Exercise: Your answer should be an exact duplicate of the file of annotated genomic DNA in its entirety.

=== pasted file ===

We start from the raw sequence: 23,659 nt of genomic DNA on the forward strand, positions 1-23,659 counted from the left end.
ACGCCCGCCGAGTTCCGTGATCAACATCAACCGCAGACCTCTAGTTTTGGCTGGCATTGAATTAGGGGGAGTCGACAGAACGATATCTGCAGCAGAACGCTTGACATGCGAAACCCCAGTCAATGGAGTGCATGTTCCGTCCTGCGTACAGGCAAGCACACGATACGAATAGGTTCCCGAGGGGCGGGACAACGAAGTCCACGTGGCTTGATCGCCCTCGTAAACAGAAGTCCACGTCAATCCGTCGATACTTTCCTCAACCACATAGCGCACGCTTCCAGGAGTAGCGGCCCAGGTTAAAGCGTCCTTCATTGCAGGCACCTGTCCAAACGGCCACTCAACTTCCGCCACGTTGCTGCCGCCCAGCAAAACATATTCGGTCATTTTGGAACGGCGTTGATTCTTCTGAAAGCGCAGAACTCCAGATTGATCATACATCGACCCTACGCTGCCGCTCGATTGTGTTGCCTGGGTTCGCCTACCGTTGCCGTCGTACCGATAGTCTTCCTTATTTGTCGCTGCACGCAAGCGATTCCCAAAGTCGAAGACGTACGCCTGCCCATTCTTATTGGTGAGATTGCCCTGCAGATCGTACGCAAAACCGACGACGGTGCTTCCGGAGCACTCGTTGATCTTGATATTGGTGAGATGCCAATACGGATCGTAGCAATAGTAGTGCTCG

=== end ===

We start from the raw sequence: 23,659 nt of genomic DNA on the forward strand, positions 1-23,659 counted from the left end.
ACGCCCGCCGAGTTCCGTGATCAACATCAACCGCAGACCTCTAGTTTTGGCTGGCATTGAATTAGGGGGAGTCGACAGAACGATATCTGCAGCAGAACGCTTGACATGCGAAACCCCAGTCAATGGAGTGCATGTTCCGTCCTGCGTACAGGCAAGCACACGATACGAATAGGTTCCCGAGGGGCGGGACAACGAAGTCCACGTGGCTTGATCGCCCTCGTAAACAGAAGTCCACGTCAATCCGTCGATACTTTCCTCAACCACATAGCGCACGCTTCCAGGAGTAGCGGCCCAGGTTAAAGCGTCCTTCATTGCAGGCACCTGTCCAAACGGCCACTCAACTTCCGCCACGTTGCTGCCGCCCAGCAAAACATATTCGGTCATTTTGGAACGGCGTTGATTCTTCTGAAAGCGCAGAACTCCAGATTGATCATACATCGACCCTACGCTGCCGCTCGATTGTGTTGCCTGGGTTCGCCTACCGTTGCCGTCGTACCGATAGTCTTCCTTATTTGTCGCTGCACGCAAGCGATTCCCAAAGTCGAAGACGTACGCCTGCCCATTCTTATTGGTGAGATTGCCCTGCAGATCGTACGCAAAACCGACGACGGTGCTTCCGGAGCACTCGTTGATCTTGATATTGGTGAGATGCCAATACGGATCGTAGCAATAGTAGTGCTCG